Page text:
Standing on the Edge of the Unknown

Tomorrow, I start working for Amazon Web Services!

In order to put my excitement in context, it’s important to know where I’m coming from and where I’m looking to go.

Five years ago, I started working for EMC.  EMC took a risk hiring me, but it paid off.  I was new to the workforce with no experience in storage and completely naive to the trends that shape the IT landscape.  I didn’t even know what they were asking me to do.  What does a pre-sales engineer do, exactly?  During my five years, EMC gave me access to all the resources I needed to be successful.  When I finally figured out how to do my job well, I had a new perspective on career and the IT landscape as a whole.  I will never forget the people at EMC who helped me along the way.

Now that I saw things in a new light, I started asking myself how I could do it again.  This lead to a multi-year search that ended two weeks ago with Amazon.  My criteria was as follows:

  • I must be able to provide value day one.  I’m good at understanding complex technologies, mapping the value of the technology to business needs, and message this value to different stakeholders.
  • They must have a sound strategy.  I was searching for a company that has the potential to be a market leader (or is one), and having a poor strategy won’t get you there.
  •  Located in Boston.

I profiled hundreds of companies and only four made it through my filter.  I didn’t obsess over my search, but I was always looking.  If anyone ever mentioned a company I hadn’t heard of, the next thing I would do would investigate them.  My notebook is filled with dozens of companies that didn’t make the cut.

Then I got the call.  Amazon wanted to talk to me?  I didn’t even have a warm introduction!  This was like MIT or Harvard approaching me to go to their school — I just couldn’t believe it.  I’m still having a hard time believing it.

There is always a degree of uncertainty that comes with changing roles.  I won’t have a support network and I know I don’t know a lot of things that I need to know to be successful at Amazon.  But I trust in myself to build my network within Amazon, educate myself on the gaps I have with the technology, make some friends along the way, and have fun doing it!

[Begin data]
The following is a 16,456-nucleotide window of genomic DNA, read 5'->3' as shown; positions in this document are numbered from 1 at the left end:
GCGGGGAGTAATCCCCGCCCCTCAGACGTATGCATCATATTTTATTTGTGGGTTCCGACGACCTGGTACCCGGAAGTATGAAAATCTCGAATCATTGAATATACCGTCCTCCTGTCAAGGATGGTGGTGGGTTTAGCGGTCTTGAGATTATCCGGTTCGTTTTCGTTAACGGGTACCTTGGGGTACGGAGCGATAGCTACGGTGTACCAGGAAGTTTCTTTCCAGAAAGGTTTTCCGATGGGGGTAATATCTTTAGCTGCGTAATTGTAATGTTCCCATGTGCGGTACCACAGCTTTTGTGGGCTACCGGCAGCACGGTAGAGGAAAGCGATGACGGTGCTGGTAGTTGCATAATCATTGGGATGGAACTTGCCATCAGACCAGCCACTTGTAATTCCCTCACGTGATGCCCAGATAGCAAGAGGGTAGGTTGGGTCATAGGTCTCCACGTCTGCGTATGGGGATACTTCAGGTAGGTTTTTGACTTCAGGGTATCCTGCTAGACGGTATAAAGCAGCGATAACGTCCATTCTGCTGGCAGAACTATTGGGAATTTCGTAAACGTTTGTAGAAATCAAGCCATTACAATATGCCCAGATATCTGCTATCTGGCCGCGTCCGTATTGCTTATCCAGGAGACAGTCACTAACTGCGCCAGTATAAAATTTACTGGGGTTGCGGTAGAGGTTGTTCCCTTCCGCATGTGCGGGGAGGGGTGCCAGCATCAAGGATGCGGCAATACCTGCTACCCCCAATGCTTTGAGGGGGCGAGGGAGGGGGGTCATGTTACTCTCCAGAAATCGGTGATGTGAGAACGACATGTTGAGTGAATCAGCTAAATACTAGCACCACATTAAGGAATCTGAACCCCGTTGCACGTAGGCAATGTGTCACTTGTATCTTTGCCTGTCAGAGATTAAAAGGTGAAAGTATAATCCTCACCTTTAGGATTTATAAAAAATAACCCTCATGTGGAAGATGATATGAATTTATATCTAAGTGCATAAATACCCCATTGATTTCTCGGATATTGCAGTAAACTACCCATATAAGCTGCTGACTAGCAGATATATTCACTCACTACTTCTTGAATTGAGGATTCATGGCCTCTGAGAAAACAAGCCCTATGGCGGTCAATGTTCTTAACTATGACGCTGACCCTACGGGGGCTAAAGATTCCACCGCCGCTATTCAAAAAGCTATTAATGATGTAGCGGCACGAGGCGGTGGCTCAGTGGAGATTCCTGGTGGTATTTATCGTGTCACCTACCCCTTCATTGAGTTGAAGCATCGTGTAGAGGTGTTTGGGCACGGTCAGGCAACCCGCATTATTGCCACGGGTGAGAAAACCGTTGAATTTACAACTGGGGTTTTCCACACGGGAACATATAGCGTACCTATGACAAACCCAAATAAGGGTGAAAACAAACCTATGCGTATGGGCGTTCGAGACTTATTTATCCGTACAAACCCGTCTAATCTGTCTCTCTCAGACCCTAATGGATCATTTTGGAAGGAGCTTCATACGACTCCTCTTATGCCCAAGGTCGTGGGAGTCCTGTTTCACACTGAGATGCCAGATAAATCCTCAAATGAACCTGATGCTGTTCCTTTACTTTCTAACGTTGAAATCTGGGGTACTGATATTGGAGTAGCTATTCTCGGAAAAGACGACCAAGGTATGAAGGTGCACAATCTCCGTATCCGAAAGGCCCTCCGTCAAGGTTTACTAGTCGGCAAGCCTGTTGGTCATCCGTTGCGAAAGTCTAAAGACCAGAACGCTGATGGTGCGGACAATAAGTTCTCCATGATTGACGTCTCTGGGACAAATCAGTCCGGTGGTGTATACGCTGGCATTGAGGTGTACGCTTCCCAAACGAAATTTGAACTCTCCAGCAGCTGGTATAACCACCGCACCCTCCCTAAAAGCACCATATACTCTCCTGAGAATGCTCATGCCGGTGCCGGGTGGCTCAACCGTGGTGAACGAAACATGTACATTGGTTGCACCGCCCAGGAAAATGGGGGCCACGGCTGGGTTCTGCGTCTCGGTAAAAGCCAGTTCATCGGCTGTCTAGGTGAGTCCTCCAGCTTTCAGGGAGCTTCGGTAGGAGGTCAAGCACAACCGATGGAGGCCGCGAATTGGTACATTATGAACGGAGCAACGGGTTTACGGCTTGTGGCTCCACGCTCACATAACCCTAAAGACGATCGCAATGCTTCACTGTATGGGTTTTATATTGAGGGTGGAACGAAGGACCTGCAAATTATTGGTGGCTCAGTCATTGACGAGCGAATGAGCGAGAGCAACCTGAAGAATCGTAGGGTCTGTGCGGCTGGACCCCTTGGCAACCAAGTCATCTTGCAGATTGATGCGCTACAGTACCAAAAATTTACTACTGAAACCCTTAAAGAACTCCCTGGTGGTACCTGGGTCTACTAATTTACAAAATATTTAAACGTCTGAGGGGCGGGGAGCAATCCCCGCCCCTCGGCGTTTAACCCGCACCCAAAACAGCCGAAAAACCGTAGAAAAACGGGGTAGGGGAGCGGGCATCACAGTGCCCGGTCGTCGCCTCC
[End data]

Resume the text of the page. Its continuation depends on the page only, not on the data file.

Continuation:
With every new piece of information I get my hands on, I am more certain that this is the right decision for me.  Have you read anything that Jeff Bezos has said?  Have you seen the new drone video Amazon just released?  Are you aware of just how many web services AWS offers?  AAHHHH, YES!!!!

Blue Origin employees celebrating a rocket land.

Blue Origin employees celebrating a rocket land.  This happened after I accepted the offer! (source:

Today I stand tall.  The energy is surging through my body!  I’m off to memorize Amazon’s Leadership Principles before my first day.  I’ll let you know how it goes!

Nimble and the Hybrid/Flash Array Market.

First and foremost, I would like to welcome Nimble to the public market and thank them.  I attribute their successful entrance with the bump in the entire tech stock sphere and the increased awareness of the hybrid/flash array (if anyone hasn’t heard about these yet…).  Secondly, I think competition is a good thing, especially in an emerging market.  It keeps everyone honest and promotes innovation.

From a high level, Nimble has many things going for them.  They have had a product in the market for a while now, a (reportedly) growing list of customers, and a successful IPO in a red-hot market.  That said, they have many challenges they still need to face.  In my opinion, their IPO is a symptom of their biggest challenge — an exit strategy.  It’s a loaded comment, I know, but I believe the most viable option for a all-flash start-up is by acquisition.  But even if they wanted to be acquired, all the giants already placed their bets on other startups, and some even made the decision to develop their own technology instead of buying a technology.  Nimble had to go public.  Whether their hand was forced or they did so on their own free will, their IPO was a success.  Time will tell if they can convert their recent wins into a viable long-term business.  Their first test will be with their quarterly results (their numbers close Jan, 31), but their long-term viability will be evident in their strategic vision and an ability to execute against that.

How do I really feel?  There is a war underway flash space, and it’s already begun.  Here are some highlights from the second half of this year: IBM acquires Texas Memory, Violin Memory goes public, EMC’s XtremIO becomes generally available, and Nimble goes public.  Without a doubt, there is a lot of hype in this space, there are no clear winners yet, and there are real world use-cases and workloads that are demanding this technology.   Will Nimble be able to play with the big boys?  Ultimately, time will tell, but I’ll remain skeptical for now.